In efforts to increase the female workforce representation in technical roles, General Electric (GE) has launched the 50:50 representation initiative aiming at hiring 20,000 women in technical jobs by the year 2020.
GE launched the initiative “Balance the Equation” earlier in March, in celebration of International Women’s Day, to encourage females to land jobs in Science, Technology, Engineering, Mathematics (STEM) fields.
“Women are still under-represented in the technology sector with 13-24 percent represented in IT and engineering positions globally, and just 17-30 percent ascending to senior leadership positions,” according to GE press release.
The first phase of the initiative aims at raising awareness on the gender gap in the field of technology and encouraging women to lead technical roles.
GE believes that diversity fuels its innovation, fosters a limitless source of ideas and opportunities as means to foster productivity and lasting competitive advantage.
“Our focus has always been to create a truly inclusive culture, fostering a climate that enables women employment and leadership. Today, the intersection of our physical and digital worlds, coupled with the advancements in software and hardware, is creating new opportunities and careers for women,” says GE President and Chief Executive Officer for the Middle East, North Africa and Turkey Nabil Habayeb.
Shaimaa Mohamed Project Controls Manager Middle East & North Africa in GE says that GE fosters a culture that helps females grow in their jobs
“When we first joined, it was not easy for a client to see a female field engineer. What we have been doing is prove that we can do our jobs. Now, we send a female to the site and they accept her because they have seen other females who did a great job before and they accomplished it and fulfilled it,” Mohamed told Egyptian Streets.
Sara Mourad, an account manager in Baker Hughes, a GE company, says that she has faced cultural barriers in terms of the clients’ acceptance of female engineers.
“I faced a lot of problems and challenges in order to meet the expectation of the whole industry that a female engineer is equivalent to a male engineer, if not better.”
Mourad elaborates on her experience as a female field engineer running a location consisting of 85 engineers and 60 technicians.
“When you first meet the customer, they count you as a burden!” Mourad says. She adds that securing accommodation for female field engineers is often considered as a logistical challenge.
“As a female in the Middle East, we have a conservative culture that considers a female staying in the field a bit challenging,” Mourad adds. “There is no accommodation, don’t send a female engineer” is one of the comments Mourad received herself. “At times, I had to sleep in the pickup truck,” says Mourad.
Mohamed says that when she first started working at GE, they were aiming for localization. So, instead of getting expats from the US or Europe, they were sending male engineers from the country so it was new for the customer to face a young female fresh graduate on site.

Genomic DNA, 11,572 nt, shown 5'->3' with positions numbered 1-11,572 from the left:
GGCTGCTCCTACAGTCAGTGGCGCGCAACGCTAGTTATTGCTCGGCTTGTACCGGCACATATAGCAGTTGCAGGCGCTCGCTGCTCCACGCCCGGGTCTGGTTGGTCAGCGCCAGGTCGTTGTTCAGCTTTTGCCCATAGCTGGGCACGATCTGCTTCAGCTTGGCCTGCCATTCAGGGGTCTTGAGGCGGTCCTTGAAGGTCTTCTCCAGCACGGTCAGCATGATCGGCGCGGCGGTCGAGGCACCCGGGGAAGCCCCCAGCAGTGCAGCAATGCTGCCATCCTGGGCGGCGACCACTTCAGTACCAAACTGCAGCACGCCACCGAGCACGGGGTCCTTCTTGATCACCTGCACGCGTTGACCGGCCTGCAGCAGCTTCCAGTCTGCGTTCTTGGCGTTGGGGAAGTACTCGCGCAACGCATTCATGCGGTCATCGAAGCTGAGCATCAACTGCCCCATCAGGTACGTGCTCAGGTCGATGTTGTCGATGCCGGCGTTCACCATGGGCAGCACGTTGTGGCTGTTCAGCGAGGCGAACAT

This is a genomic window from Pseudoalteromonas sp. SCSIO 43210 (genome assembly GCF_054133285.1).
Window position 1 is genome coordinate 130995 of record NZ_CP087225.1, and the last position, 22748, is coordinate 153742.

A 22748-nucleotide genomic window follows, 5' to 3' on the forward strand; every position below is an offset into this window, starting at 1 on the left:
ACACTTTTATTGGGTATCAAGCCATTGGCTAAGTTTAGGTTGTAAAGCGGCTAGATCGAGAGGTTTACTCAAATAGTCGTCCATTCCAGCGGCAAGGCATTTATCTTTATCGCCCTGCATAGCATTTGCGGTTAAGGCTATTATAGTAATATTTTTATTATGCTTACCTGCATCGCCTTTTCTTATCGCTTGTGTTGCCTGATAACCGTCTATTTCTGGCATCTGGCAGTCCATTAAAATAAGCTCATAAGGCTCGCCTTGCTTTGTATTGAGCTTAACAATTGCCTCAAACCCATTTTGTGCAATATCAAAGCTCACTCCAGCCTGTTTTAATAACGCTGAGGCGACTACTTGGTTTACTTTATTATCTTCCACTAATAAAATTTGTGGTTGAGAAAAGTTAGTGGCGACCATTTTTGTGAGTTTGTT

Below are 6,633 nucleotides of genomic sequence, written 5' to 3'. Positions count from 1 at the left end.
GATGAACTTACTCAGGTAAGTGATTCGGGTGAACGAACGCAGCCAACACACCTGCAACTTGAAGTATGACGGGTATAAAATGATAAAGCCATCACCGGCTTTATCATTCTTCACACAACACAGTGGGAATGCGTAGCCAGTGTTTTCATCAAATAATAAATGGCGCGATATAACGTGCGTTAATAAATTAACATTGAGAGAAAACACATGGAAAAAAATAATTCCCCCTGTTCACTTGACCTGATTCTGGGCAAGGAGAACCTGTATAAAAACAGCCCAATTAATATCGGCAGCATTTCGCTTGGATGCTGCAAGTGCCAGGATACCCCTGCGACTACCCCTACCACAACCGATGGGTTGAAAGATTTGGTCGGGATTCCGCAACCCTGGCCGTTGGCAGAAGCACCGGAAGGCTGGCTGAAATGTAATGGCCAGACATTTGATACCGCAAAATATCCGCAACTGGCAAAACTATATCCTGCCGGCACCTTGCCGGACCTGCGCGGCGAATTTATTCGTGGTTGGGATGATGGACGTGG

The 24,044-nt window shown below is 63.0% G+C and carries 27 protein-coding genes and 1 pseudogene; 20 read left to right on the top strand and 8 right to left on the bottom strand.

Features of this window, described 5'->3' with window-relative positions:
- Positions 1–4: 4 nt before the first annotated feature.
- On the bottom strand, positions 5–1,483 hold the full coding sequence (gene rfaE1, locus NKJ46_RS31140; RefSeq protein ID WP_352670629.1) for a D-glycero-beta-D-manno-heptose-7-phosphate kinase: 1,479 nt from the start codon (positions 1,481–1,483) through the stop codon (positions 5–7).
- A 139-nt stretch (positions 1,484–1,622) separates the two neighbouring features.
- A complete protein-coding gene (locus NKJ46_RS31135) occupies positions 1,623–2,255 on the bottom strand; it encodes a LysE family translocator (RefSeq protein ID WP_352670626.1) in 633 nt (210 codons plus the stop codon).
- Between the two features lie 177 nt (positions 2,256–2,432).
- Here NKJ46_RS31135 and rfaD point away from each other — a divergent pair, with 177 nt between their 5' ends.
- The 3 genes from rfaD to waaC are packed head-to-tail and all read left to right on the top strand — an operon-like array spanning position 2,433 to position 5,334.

“From the beginning, GE didn’t make me feel that being a female is a plus or a minus, qualifications is what GE cares for,” says Mohamed further adding “we don’t want to be treated based on our gender. We want to be treated based on our qualifications.”
Mohamed says that some of the challenges she faced included validation and trust. “Customers didn’t trust what I say; they would go to a mechanical engineer to ask about my equipment because they would accept to talk to a guy instead of a girl,” explains Mohamed.
In 2016, GE also launched a pilot program called “Return to Career” which enables women to return to jobs after career-breaks taken for reasons including having a family, taking care of one’s parents, relocation to another country and so on.
Asmaa Saeed, a mechanical engineer, says that GE allows for work life balance through its flexible system based on the output. “I joined this company when I was still single. One year and a half now my family grows and my career grows,” Saeed says.
Medical Leader for Africa for Women Healthcare Sara Mohamed says that being a female is a plus in her specialty. She says “I work in the healthcare system and I help doctors use the technology in their jobs.”
“In GE, it is not about filling gaps. It is a fair game for both genders. We are trying to increase the number of females, but it doesn’t mean we are doing it and disregarding qualities. We are trying to increase awareness and move forward to having more females on board if they are qualified,” Mohamed says.
Further elaborating on the quota system, Mohamed explains that GE is a big supporter of diversity.
“Generally, I am not pro the quota system. It is important at the beginning just to empower and to impose the culture of having females. At the Beginning, when I was the only female on site, it was because I was imposed by the company to be in the field.”
Among strategic initiatives to empower women, GE has launched the Women’s Network to promote female talent, and also launched a dedicated regional development program for women – GROW – the only one of its kind within the organization. GE has also introduced Change Champions who support in recruiting, developing and retaining female talent.